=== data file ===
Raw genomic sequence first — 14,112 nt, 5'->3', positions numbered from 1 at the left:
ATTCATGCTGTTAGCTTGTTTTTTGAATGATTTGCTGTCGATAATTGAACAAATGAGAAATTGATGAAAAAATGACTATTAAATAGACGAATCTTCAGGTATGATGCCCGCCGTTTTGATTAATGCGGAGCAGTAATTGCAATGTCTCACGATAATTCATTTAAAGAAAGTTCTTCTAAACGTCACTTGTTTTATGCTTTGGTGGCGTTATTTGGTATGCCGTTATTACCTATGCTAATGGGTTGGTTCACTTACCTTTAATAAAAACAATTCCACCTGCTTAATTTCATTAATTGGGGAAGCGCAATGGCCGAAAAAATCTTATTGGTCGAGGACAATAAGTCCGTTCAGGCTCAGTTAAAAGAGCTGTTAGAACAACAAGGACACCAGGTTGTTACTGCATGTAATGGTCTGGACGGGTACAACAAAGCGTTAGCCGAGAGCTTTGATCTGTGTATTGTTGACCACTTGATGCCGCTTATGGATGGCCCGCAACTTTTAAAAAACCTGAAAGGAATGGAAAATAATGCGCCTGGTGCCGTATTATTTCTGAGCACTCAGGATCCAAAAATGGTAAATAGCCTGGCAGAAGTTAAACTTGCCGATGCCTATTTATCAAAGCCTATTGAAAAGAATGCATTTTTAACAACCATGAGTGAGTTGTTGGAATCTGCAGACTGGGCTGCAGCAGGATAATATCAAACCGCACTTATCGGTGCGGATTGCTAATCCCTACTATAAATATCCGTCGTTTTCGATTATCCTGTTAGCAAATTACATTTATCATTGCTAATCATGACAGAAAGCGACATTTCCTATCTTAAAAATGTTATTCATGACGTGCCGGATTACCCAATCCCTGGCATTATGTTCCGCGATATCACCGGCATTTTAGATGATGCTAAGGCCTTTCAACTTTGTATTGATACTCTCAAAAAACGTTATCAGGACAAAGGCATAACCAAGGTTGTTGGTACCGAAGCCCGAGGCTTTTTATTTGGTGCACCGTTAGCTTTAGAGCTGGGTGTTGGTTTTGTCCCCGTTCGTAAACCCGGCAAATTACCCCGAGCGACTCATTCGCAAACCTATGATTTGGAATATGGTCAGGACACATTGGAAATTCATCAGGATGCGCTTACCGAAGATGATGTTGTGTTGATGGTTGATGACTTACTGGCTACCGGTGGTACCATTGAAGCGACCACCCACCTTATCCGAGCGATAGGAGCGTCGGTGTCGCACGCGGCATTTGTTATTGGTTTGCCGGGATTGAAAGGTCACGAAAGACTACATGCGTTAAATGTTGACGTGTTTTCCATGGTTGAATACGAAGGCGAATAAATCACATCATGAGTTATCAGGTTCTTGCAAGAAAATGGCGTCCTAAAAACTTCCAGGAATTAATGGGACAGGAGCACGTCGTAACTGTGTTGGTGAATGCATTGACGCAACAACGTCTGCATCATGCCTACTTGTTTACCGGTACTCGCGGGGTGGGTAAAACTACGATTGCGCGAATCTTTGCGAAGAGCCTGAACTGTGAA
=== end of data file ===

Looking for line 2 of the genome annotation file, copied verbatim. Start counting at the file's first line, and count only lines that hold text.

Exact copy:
ATTCATGCTGTTAGCTTGTTTTTTGAATGATTTGCTGTCGATAATTGAACAAATGAGAAATTGATGAAAAAATGACTATTAAATAGACGAATCTTCAGGTATGATGCCCGCCGTTTTGATTAATGCGGAGCAGTAATTGCAATGTCTCACGATAATTCATTTAAAGAAAGTTCTTCTAAACGTCACTTGTTTTATGCTTTGGTGGCGTTATTTGGTATGCCGTTATTACCTATGCTAATGGGTTGGTTCACTTACCTTTAATAAAAACAATTCCACCTGCTTAATTTCATTAATTGGGGAAGCGCAATGGCCGAAAAAATCTTATTGGTCGAGGACAATAAGTCCGTTCAGGCTCAGTTAAAAGAGCTGTTAGAACAACAAGGACACCAGGTTGTTACTGCATGTAATGGTCTGGACGGGTACAACAAAGCGTTAGCCGAGAGCTTTGATCTGTGTATTGTTGACCACTTGATGCCGCTTATGGATGGCCCGCAACTTTTAAAAAACCTGAAAGGAATGGAAAATAATGCGCCTGGTGCCGTATTATTTCTGAGCACTCAGGATCCAAAAATGGTAAATAGCCTGGCAGAAGTTAAACTTGCCGATGCCTATTTATCAAAGCCTATTGAAAAGAATGCATTTTTAACAACCATGAGTGAGTTGTTGGAATCTGCAGACTGGGCTGCAGCAGGATAATATCAAACCGCACTTATCGGTGCGGATTGCTAATCCCTACTATAAATATCCGTCGTTTTCGATTATCCTGTTAGCAAATTACATTTATCATTGCTAATCATGACAGAAAGCGACATTTCCTATCTTAAAAATGTTATTCATGACGTGCCGGATTACCCAATCCCTGGCATTATGTTCCGCGATATCACCGGCATTTTAGATGATGCTAAGGCCTTTCAACTTTGTATTGATACTCTCAAAAAACGTTATCAGGACAAAGGCATAACCAAGGTTGTTGGTACCGAAGCCCGAGGCTTTTTATTTGGTGCACCGTTAGCTTTAGAGCTGGGTGTTGGTTTTGTCCCCGTTCGTAAACCCGGCAAATTACCCCGAGCGACTCATTCGCAAACCTATGATTTGGAATATGGTCAGGACACATTGGAAATTCATCAGGATGCGCTTACCGAAGATGATGTTGTGTTGATGGTTGATGACTTACTGGCTACCGGTGGTACCATTGAAGCGACCACCCACCTTATCCGAGCGATAGGAGCGTCGGTGTCGCACGCGGCATTTGTTATTGGTTTGCCGGGATTGAAAGGTCACGAAAGACTACATGCGTTAAATGTTGACGTGTTTTCCATGGTTGAATACGAAGGCGAATAAATCACATCATGAGTTATCAGGTTCTTGCAAGAAAATGGCGTCCTAAAAACTTCCAGGAATTAATGGGACAGGAGCACGTCGTAACTGTGTTGGTGAATGCATTGACGCAACAACGTCTGCATCATGCCTACTTGTTTACCGGTACTCGCGGGGTGGGTAAAACTACGATTGCGCGAATCTTTGCGAAGAGCCTGAACTGTGAA